Trump Expected to Announce Plan to Stop Spread of H.I.V. in the U.S. by 2030
WASHINGTON — President Trump is expected to announce in his State of the Union speech a national commitment to end transmission of the virus that causes AIDS, with a goal of stopping its spread in this country by 2030.
A senior administration official with knowledge of Mr. Trump’s preparations confirmed the plan on Monday, in advance of the address to a joint session of Congress on Tuesday evening.
Government scientists have been working for months on the plan, which calls for an expanded effort to prevent infections and to treat those with H.I.V.
It also calls for a greater use of certain medicines to reduce the chances that people at very high risk will become infected.
Alex M. Azar II, the secretary of health and human services, has described the goal this way: “to become a country where the spread of H.I.V. has been effectively halted, because every American with H.I.V./AIDS is receiving treatment and every American at risk for H.I.V. is engaged in the right, proven prevention strategy.”
Treatment is prevention, officials say.
“People living with H.I.V. who take medicine every day as prescribed, keeping an undetectable viral load, have effectively no risk of sexually transmitting H.I.V. to their H.I.V.-negative partners,” Mr. Azar said in a recent speech.
“We have driven the incidence of H.I.V. infections down dramatically since the early 1990s,” Mr. Azar said, but new infections in recent years have remained at roughly the same level, around 40,000 a year.
“With the tools we have today,” he said, “we can do much better.”
Carl E. Schmid II, the deputy executive director of the AIDS Institute, a public policy and advocacy organization, said Mr. Trump’s plan sounded “very bold” and “could be one of his greatest achievements,” if the president and Congress provide enough funds.
The goal of halting the spread of H.I.V. by 2030 is realistic and achievable “if we increase testing, treatment and prevention,” Mr. Schmid said.
Carolyn McAllaster, a law professor at Duke University who specializes in H.I.V. policy and law, applauded the plan, first reported by Politico. But she said that people who research the disease hoped the administration would focus on groups of people who did not have access to health care or preventive treatment, including rural communities in the South where H.I.V. is stigmatized.
“A strategy to address the H.I.V. epidemic must avoid further stigmatizing already marginalized communities,” Ms. McAllaster said, “including the L.G.B.T.Q. community and racial minorities.”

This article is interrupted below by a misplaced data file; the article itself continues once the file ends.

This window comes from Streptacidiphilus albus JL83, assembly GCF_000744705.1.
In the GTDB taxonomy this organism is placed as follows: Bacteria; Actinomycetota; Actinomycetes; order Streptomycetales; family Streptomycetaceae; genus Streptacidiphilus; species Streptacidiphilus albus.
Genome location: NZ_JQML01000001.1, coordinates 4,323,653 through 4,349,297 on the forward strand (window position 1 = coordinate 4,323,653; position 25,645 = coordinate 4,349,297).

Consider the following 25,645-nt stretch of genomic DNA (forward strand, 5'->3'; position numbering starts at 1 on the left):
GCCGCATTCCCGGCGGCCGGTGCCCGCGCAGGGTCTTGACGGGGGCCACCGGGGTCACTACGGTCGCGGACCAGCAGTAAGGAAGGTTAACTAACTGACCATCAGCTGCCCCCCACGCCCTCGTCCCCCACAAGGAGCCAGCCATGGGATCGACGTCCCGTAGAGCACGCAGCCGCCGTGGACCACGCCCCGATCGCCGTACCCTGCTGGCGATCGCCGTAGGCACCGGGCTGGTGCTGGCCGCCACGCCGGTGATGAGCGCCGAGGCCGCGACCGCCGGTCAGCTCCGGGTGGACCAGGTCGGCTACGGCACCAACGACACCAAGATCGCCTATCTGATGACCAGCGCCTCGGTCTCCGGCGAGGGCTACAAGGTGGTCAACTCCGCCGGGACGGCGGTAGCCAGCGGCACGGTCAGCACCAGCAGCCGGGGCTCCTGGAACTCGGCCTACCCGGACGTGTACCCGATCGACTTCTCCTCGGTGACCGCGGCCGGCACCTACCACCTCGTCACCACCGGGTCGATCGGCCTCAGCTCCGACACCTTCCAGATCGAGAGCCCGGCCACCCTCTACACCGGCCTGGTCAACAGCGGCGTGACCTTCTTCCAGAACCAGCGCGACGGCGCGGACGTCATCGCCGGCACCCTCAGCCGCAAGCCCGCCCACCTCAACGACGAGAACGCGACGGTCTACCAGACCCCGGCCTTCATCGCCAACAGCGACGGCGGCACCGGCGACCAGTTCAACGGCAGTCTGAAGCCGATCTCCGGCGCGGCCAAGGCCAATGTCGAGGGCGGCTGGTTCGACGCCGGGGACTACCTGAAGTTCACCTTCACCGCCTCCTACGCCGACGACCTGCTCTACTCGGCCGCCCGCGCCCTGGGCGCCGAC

Mr. Azar expressed a similar view last month at a conference on H.I.V. care and treatment. It is, he said, wrong to stigmatize those with H.I.V./AIDS, and “the stigma can be an even greater challenge when it intersects with the historic marginalization of particular populations, including African-Americans, Latinos and gay men.”
The president’s intention to address the issue in his State of the Union speech is the outcome of extensive work behind the scenes by a team of federal health officials.
The officials include Dr. Brett P. Giroir, the assistant secretary for health at the Department of Health and Human Services; Dr. Robert R. Redfield, the director of the Centers for Disease Control and Prevention; Dr. Anthony S. Fauci, the director of the National Institute of Allergy and Infectious Diseases; and Dr. George Sigounas, the head of the Health Resources and Services Administration, which is responsible for community health centers and the Ryan White H.I.V./AIDS Program.
In his speech, Mr. Trump is also expected to highlight his efforts to bring down prescription drug prices and to combat the opioid epidemic.
He may also boast that he has struck down the heart of Obamacare and provided tens of billions of dollars in tax relief by working with Congress to eliminate the penalty for people who go without health insurance.
Critics said that Mr. Trump’s efforts to dismantle the Affordable Care Act and to roll back its expansion of Medicaid last year were at odds with his current commitment to stopping the spread of H.I.V. Medicaid is the largest source of insurance coverage for people with H.I.V., estimated to cover at least 40 percent of those with the virus who are receiving care.
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